Posts Tagged ‘self-disclosure’
I don’t have anything to confess!
I hear this sentiment regularly -often delivered with a whimper, a shrug or a shy smile- on the nights I ask people to share their anonymous secrets at the show I co-produce, BedPost Confessions, where we read the audience confessions onstage. I always reply, Oh, I bet you do! We all have something to confess, even if we think we don’t.
It is a hard thing to ask people to do, confess. And I imagine it’s even more difficult for people who are generally private folks to agree to doing so. But we ask regardless because it spurs people to consider their past experiences and ultimately allows them a space to let their secrets go, gives them a momentary release of memory, after we’ve brought it alive once again in front of an audience and the confessor himself. The confessions we tell might procure the nodding of collective heads in mutual understanding, or a burst of laughter for it’s seemingly outlandish detail meaning that it must be true! And what is more important than the truth… anyone’s truth?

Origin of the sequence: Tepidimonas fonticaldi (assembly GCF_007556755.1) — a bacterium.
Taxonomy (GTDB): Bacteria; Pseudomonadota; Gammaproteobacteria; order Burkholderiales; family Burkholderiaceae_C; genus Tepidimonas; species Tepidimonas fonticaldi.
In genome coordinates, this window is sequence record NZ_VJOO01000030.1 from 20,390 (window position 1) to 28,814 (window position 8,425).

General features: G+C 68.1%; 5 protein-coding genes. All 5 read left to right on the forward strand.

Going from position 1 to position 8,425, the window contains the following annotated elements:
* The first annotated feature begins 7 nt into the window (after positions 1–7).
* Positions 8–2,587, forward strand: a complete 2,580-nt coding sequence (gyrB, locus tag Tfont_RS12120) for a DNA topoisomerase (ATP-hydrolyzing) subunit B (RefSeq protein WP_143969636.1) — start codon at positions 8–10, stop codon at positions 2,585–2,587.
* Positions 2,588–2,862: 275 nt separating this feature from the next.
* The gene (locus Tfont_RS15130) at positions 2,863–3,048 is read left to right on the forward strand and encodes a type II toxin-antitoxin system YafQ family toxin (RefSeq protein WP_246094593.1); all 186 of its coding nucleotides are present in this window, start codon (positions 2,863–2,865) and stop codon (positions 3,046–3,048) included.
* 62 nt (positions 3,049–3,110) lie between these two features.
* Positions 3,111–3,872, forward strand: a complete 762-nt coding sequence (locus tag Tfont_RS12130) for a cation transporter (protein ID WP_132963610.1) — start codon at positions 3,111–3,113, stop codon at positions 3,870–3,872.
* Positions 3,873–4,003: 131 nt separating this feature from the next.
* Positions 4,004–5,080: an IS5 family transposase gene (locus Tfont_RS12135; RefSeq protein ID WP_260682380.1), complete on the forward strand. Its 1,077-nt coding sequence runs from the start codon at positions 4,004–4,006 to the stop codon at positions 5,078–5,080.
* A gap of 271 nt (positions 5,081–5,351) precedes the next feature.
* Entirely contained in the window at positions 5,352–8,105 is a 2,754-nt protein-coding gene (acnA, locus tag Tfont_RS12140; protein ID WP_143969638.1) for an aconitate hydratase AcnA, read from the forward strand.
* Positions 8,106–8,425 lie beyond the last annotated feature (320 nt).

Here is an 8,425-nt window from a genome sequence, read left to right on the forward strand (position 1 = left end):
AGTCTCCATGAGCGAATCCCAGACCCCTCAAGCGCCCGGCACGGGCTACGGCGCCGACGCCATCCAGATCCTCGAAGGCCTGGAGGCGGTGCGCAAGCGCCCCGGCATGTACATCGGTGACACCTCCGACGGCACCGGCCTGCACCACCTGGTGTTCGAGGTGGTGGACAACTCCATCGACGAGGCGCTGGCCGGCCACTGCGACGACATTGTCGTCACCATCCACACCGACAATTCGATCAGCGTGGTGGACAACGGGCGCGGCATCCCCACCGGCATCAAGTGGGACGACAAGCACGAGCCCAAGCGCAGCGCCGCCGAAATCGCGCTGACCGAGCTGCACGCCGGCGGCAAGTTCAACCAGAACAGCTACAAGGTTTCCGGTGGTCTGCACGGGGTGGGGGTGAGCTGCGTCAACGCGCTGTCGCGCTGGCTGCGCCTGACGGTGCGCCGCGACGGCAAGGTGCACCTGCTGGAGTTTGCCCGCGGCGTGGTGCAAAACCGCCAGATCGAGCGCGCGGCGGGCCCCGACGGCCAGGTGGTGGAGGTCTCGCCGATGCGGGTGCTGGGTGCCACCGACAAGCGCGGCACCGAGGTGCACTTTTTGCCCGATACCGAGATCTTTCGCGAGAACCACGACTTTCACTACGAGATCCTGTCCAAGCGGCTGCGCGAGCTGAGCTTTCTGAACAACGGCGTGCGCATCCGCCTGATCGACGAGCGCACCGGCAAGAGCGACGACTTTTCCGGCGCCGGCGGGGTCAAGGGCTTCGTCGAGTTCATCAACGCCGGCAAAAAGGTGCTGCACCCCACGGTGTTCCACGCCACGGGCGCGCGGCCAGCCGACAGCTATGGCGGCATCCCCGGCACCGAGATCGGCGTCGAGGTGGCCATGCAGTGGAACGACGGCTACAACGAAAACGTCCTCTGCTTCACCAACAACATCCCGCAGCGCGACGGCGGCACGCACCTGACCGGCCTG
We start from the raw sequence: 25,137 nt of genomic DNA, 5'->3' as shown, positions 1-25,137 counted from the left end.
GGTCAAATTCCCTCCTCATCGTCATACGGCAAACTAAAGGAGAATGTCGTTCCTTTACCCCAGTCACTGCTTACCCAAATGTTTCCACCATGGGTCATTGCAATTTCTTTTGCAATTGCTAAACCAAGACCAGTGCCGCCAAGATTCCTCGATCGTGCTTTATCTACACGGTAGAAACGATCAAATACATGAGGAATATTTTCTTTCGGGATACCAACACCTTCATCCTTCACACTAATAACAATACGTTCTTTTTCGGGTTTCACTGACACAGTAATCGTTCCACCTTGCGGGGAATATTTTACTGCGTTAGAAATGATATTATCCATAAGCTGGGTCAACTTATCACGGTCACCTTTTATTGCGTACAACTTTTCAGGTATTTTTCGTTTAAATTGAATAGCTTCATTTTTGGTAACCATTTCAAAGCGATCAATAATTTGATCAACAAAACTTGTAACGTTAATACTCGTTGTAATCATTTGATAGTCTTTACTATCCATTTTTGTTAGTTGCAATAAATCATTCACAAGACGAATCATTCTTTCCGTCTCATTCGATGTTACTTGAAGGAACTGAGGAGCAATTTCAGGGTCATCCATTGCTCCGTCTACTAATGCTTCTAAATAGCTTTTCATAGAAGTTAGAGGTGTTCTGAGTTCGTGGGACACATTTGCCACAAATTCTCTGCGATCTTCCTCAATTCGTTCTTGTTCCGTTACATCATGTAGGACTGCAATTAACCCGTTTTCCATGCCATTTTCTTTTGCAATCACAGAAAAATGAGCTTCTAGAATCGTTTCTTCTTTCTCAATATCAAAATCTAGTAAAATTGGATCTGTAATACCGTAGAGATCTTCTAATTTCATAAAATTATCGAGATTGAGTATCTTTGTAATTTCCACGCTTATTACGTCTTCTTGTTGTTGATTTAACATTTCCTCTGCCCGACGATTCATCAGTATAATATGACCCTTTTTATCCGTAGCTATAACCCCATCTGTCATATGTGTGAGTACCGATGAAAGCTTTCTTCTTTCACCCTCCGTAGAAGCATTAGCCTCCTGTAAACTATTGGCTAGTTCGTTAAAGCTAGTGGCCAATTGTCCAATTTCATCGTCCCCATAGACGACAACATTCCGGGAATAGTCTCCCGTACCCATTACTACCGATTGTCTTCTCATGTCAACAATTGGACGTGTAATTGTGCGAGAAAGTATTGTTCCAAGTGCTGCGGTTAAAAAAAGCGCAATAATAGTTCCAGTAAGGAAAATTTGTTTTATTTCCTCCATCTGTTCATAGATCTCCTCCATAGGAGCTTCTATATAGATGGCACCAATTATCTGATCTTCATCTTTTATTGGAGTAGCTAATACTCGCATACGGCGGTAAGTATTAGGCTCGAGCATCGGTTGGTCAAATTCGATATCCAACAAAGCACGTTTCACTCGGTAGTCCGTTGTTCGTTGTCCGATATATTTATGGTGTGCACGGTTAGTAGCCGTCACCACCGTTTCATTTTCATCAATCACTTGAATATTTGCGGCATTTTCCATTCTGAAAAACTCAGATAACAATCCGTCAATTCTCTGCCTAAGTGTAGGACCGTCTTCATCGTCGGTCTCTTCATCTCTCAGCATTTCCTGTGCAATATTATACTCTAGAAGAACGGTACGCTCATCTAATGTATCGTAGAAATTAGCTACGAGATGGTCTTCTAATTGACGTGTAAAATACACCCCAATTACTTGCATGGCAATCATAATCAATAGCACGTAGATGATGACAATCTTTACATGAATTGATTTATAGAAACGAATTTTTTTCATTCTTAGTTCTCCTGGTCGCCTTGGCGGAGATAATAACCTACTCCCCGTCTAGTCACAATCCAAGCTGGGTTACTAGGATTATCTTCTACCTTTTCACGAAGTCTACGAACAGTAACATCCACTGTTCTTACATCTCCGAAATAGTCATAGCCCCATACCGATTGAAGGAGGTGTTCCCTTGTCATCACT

A confession, too, may spark a discussion from those of us onstage. The other night we did a mini-show for a fundraising event for ABC Vagina Supply (which launches next summer) and one of the confessions intimated that the confessor had their first sexual experience with a group, and now, years later, they can only get off to images involving gang bangs and other group-sex practices. This person also confessed that they sometimes wonder if this predilection means they are asexual. After reading this confession I looked keenly at the audience and addressed the person who wrote it, whoever he or she was – You are most certainly sexual. You are simply… kinky.
Our kinks live -sometimes deeply- inside of us where we may not even know they exist. They are wired within; programmed by experience some may say but truly we don’t know. It’s helpful to give them credence, allow them a comfortable place within our psyches and our lives where they may flourish – without shame or guilt. The problem with shame and guilt? They make us believe shit about ourselves that are just not true. There are loads of people who get off to images of gang-bangs and group sex.